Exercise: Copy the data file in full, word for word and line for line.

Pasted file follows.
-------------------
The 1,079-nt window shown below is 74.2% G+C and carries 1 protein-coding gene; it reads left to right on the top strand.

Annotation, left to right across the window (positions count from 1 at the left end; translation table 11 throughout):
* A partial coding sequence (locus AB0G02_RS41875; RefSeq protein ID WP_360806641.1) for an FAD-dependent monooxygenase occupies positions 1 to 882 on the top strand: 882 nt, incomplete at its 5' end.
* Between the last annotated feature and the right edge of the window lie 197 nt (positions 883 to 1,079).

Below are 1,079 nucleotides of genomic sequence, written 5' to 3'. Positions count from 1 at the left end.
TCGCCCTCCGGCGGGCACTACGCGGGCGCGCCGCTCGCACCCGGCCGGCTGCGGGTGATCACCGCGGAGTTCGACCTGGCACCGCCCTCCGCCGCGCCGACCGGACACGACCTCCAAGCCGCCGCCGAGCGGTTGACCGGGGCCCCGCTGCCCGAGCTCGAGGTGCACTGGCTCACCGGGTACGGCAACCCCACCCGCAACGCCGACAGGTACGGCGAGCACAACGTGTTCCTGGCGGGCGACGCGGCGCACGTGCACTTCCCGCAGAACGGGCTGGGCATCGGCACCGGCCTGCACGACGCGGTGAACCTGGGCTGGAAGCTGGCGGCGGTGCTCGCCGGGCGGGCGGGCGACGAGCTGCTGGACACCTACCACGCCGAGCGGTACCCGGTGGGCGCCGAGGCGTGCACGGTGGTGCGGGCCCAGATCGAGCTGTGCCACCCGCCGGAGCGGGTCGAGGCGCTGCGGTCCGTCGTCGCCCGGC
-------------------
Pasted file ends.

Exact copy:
The 1,079-nt window shown below is 74.2% G+C and carries 1 protein-coding gene; it reads left to right on the top strand.

Annotation, left to right across the window (positions count from 1 at the left end; translation table 11 throughout):
* A partial coding sequence (locus AB0G02_RS41875; RefSeq protein ID WP_360806641.1) for an FAD-dependent monooxygenase occupies positions 1 to 882 on the top strand: 882 nt, incomplete at its 5' end.
* Between the last annotated feature and the right edge of the window lie 197 nt (positions 883 to 1,079).

Below are 1,079 nucleotides of genomic sequence, written 5' to 3'. Positions count from 1 at the left end.
TCGCCCTCCGGCGGGCACTACGCGGGCGCGCCGCTCGCACCCGGCCGGCTGCGGGTGATCACCGCGGAGTTCGACCTGGCACCGCCCTCCGCCGCGCCGACCGGACACGACCTCCAAGCCGCCGCCGAGCGGTTGACCGGGGCCCCGCTGCCCGAGCTCGAGGTGCACTGGCTCACCGGGTACGGCAACCCCACCCGCAACGCCGACAGGTACGGCGAGCACAACGTGTTCCTGGCGGGCGACGCGGCGCACGTGCACTTCCCGCAGAACGGGCTGGGCATCGGCACCGGCCTGCACGACGCGGTGAACCTGGGCTGGAAGCTGGCGGCGGTGCTCGCCGGGCGGGCGGGCGACGAGCTGCTGGACACCTACCACGCCGAGCGGTACCCGGTGGGCGCCGAGGCGTGCACGGTGGTGCGGGCCCAGATCGAGCTGTGCCACCCGCCGGAGCGGGTCGAGGCGCTGCGGTCCGTCGTCGCCCGGC